So within the novel, yes, I was very consciously playing with time and our understanding of time and the universe, and the part we play within it.  In life we often look for narrative coherence – a story – a way of understanding a situation.  We explain everything to ourselves via story. But of course stories, like time, don’t travel in straight lines, simply from one point to another. So I wanted to explore and play with all of that, and push against those limits. I hope the novel reflects that desire for openness and possibility.

SG: Yes, I think Lenny reflects your desire for openness and possibilities and I think it comes out also in the relationships Lenny has with Miss Julie and Lucy and how though they both play mothering roles in the book, it’s Lenny who brings the women out of themselves, and opens the world to them. He starts off thinking that “believing is for adults” he comes to understand that to change the world and people, “you just had to believe”. It is such a beautiful message of hope. Did you feel you were writing a novel of hope when you were writing it or did this emerge through the writing process?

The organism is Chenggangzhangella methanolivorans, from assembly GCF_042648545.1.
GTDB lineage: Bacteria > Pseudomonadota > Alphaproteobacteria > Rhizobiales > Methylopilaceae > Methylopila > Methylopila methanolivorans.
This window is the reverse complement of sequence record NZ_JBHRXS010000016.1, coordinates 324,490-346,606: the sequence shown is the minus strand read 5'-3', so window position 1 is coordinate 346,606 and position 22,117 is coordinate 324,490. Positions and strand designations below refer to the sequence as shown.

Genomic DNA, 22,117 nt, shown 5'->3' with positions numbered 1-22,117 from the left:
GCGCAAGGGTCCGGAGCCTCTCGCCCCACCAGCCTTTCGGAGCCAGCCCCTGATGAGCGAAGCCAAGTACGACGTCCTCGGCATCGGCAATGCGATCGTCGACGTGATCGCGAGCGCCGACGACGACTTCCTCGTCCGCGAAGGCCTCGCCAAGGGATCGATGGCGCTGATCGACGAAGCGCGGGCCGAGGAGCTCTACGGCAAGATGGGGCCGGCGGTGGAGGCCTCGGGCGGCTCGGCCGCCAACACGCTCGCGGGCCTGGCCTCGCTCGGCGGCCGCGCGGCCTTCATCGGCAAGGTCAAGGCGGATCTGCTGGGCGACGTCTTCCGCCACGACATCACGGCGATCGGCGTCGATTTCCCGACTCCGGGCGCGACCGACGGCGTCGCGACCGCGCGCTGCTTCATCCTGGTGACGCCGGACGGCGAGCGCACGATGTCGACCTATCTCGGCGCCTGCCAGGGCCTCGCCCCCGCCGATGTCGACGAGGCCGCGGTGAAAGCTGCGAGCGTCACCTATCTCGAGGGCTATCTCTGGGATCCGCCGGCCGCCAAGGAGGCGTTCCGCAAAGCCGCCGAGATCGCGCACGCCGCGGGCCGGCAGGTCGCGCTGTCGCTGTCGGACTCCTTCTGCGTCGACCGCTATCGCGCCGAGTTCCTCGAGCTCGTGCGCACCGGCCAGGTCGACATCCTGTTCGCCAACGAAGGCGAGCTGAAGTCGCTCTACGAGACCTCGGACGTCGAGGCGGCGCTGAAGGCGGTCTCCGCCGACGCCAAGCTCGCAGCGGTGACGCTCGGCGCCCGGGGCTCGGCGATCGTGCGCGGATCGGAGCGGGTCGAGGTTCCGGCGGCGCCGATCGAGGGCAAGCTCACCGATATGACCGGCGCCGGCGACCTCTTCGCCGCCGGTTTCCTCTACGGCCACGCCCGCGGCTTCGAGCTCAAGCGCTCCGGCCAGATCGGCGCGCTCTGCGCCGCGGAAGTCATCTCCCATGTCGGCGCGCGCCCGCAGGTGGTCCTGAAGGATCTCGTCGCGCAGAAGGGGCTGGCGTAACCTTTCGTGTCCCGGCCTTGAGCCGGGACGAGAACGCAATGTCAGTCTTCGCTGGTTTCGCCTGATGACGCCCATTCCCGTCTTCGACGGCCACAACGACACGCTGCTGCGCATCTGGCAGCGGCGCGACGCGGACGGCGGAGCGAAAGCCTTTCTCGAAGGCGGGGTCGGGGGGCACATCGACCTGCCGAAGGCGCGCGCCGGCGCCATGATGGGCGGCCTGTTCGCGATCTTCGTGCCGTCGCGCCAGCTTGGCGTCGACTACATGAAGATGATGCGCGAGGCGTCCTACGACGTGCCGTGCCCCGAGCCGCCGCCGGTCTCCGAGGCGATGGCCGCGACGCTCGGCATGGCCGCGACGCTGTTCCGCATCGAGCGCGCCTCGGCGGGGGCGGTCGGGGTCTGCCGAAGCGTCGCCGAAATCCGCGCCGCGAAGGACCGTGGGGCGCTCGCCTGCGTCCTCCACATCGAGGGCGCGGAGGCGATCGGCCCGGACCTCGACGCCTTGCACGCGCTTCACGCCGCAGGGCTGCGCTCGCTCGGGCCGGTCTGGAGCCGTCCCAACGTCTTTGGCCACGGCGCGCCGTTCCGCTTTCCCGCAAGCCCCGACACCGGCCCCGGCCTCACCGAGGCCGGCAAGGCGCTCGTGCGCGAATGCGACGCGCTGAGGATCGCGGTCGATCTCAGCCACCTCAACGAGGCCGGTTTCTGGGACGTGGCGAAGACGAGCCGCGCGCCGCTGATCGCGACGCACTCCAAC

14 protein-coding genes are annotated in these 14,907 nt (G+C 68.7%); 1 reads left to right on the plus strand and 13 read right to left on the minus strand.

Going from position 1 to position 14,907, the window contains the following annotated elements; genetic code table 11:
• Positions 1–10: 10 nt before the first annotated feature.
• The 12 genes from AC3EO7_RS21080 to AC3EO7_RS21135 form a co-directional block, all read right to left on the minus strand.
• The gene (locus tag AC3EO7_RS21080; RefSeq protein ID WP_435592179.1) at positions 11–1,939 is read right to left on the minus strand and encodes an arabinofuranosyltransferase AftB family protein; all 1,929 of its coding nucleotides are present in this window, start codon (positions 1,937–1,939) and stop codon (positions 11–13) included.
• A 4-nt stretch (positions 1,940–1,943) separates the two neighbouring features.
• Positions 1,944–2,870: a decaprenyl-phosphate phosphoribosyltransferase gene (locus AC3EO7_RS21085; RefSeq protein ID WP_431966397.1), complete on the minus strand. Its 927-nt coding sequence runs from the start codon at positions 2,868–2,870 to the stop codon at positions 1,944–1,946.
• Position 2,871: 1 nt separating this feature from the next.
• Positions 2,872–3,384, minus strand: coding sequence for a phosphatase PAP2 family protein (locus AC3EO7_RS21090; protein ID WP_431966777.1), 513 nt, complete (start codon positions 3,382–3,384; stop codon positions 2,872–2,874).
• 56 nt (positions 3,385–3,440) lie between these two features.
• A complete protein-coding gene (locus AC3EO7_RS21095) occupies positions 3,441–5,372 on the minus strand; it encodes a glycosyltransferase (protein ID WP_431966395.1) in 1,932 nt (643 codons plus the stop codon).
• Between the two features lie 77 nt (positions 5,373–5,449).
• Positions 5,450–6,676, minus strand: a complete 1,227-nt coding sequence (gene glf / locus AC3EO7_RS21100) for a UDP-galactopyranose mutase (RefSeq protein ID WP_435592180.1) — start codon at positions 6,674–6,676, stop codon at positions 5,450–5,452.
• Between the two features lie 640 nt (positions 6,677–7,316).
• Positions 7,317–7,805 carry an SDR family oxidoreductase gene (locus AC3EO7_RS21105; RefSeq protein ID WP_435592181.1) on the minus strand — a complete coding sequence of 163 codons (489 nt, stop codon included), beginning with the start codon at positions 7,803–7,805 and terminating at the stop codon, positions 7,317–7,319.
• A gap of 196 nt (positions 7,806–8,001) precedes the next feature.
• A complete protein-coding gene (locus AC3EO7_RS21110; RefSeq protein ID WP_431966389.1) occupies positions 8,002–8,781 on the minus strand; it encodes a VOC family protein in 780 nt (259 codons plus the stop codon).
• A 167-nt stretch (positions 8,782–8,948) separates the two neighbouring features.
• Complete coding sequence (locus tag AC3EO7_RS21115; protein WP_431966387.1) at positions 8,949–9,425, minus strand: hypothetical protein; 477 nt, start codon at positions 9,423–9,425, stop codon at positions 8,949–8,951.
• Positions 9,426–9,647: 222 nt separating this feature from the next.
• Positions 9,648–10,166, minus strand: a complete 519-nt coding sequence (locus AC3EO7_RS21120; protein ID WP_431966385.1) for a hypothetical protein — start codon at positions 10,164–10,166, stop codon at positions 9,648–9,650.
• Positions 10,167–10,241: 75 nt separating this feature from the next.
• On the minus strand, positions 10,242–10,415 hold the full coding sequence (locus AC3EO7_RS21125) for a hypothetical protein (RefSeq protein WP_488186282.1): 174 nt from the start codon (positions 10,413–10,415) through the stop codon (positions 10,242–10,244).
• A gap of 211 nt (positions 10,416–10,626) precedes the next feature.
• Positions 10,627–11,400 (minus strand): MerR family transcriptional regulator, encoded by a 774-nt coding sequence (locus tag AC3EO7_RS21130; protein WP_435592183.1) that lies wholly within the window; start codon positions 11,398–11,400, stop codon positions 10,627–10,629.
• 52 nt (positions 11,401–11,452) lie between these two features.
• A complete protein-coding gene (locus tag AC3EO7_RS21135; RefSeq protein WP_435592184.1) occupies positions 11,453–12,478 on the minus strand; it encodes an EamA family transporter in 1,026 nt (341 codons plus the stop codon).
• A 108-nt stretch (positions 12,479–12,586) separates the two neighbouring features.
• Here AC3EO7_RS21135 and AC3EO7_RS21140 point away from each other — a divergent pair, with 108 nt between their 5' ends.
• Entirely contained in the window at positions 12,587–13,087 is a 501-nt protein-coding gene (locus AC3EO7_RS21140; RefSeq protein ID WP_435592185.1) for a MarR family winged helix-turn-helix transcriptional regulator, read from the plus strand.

LMcV: Yes, that connection between Lenny and Miss Julie, or as the novel progresses with Lucy too. It’s so important for Lenny I think, at this point in his life to have someone looking out for him, someone who cares, but of course, it’s his spirit that is bringing healing and renewed purpose to them.  I suppose it’s that sense that we gain when we give – that in caring for Lenny they are opening up to being more caring towards themselves too, becoming more forgiving, more open-hearted.  I love that childhood sentiment of how life could be anything at all, so long as you believed it.  I think we lose that sense along the way sometimes, and yet life is such a gift – even with all its hardship and pain – so how do we navigate that with grace and love?  When I was writing Lenny, yes, I was seeking – whether consciously or unconsciously –  to write a story full of hope and love, because I think sometimes we forget, we lose sight of hope. Our better angels, I think Miss Julie might call it.